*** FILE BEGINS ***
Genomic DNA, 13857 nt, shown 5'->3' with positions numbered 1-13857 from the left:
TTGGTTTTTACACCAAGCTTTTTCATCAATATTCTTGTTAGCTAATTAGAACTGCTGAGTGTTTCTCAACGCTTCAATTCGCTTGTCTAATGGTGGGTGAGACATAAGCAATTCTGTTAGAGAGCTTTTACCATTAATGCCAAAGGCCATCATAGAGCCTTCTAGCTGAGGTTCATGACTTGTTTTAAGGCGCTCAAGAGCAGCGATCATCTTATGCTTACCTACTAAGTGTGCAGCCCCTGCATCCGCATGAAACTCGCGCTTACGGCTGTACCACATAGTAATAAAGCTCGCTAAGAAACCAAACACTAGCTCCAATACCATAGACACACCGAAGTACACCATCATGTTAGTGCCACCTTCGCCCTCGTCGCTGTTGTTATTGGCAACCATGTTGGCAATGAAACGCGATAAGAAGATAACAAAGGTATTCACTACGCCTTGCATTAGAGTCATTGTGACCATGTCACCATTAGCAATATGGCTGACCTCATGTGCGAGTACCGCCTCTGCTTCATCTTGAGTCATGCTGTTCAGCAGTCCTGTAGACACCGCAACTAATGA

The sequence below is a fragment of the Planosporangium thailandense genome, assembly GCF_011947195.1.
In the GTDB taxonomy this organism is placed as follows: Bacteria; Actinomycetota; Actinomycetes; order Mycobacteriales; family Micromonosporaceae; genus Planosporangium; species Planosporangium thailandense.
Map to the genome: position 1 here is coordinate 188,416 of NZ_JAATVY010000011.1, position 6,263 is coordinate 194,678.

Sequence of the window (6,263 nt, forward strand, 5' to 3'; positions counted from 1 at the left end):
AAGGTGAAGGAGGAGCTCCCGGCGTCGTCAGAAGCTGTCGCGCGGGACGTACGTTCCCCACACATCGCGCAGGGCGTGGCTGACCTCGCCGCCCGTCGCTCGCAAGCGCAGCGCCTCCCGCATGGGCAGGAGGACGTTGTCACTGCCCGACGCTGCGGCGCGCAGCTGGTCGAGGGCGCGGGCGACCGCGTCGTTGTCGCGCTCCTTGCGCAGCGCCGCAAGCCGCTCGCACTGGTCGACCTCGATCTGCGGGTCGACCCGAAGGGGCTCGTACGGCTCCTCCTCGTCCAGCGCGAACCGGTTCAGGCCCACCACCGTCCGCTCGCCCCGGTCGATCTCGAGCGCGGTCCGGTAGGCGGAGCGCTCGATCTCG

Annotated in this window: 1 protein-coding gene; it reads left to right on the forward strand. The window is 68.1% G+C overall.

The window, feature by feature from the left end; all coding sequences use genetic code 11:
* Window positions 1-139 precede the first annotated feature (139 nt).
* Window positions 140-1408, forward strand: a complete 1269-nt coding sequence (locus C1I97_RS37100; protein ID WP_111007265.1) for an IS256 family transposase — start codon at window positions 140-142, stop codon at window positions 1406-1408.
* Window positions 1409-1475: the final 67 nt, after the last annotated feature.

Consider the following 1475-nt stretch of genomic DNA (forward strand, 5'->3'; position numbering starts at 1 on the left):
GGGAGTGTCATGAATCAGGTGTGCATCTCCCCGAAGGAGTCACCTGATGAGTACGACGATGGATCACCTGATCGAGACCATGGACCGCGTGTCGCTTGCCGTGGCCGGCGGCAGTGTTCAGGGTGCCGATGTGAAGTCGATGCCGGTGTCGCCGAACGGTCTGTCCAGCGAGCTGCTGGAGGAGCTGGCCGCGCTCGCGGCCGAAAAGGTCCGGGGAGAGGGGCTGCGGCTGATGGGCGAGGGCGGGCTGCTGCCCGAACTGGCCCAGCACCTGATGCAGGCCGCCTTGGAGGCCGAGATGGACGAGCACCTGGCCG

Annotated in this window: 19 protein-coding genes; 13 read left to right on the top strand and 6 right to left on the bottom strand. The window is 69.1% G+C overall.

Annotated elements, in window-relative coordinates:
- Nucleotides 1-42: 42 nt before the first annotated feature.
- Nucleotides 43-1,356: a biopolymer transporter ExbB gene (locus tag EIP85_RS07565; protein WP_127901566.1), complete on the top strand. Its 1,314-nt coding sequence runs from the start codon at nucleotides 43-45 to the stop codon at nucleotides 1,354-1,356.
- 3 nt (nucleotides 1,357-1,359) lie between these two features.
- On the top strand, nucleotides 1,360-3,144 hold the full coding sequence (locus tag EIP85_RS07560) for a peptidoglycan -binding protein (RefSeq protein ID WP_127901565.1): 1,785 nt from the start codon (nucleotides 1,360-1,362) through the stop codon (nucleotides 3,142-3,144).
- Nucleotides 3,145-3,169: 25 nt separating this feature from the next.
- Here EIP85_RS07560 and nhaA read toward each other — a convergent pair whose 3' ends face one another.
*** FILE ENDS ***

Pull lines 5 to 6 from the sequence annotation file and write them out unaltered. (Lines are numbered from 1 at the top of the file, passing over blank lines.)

Map to the genome: position 1 here is coordinate 188,416 of NZ_JAATVY010000011.1, position 6,263 is coordinate 194,678.

Sequence of the window (6,263 nt, forward strand, 5' to 3'; positions counted from 1 at the left end):